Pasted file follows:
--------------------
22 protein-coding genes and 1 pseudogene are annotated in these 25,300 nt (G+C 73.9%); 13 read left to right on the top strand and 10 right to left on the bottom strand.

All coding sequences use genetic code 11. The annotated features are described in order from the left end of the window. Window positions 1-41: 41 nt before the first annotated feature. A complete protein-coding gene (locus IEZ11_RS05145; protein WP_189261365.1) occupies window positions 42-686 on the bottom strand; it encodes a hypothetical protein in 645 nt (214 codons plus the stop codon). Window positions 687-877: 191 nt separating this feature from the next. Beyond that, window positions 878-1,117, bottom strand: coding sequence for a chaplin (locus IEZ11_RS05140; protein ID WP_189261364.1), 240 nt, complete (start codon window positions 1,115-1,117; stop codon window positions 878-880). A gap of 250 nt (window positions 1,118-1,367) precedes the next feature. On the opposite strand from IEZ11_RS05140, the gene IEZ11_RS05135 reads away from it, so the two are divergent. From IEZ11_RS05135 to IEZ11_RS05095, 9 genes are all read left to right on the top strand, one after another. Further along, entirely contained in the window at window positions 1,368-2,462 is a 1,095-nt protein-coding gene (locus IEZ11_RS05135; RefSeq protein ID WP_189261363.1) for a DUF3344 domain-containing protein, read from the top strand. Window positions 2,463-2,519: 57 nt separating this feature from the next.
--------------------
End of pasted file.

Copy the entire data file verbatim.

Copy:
22 protein-coding genes and 1 pseudogene are annotated in these 25,300 nt (G+C 73.9%); 13 read left to right on the top strand and 10 right to left on the bottom strand.

All coding sequences use genetic code 11. The annotated features are described in order from the left end of the window. Window positions 1-41: 41 nt before the first annotated feature. A complete protein-coding gene (locus IEZ11_RS05145; protein WP_189261365.1) occupies window positions 42-686 on the bottom strand; it encodes a hypothetical protein in 645 nt (214 codons plus the stop codon). Window positions 687-877: 191 nt separating this feature from the next. Beyond that, window positions 878-1,117, bottom strand: coding sequence for a chaplin (locus IEZ11_RS05140; protein ID WP_189261364.1), 240 nt, complete (start codon window positions 1,115-1,117; stop codon window positions 878-880). A gap of 250 nt (window positions 1,118-1,367) precedes the next feature. On the opposite strand from IEZ11_RS05140, the gene IEZ11_RS05135 reads away from it, so the two are divergent. From IEZ11_RS05135 to IEZ11_RS05095, 9 genes are all read left to right on the top strand, one after another. Further along, entirely contained in the window at window positions 1,368-2,462 is a 1,095-nt protein-coding gene (locus IEZ11_RS05135; RefSeq protein ID WP_189261363.1) for a DUF3344 domain-containing protein, read from the top strand. Window positions 2,463-2,519: 57 nt separating this feature from the next.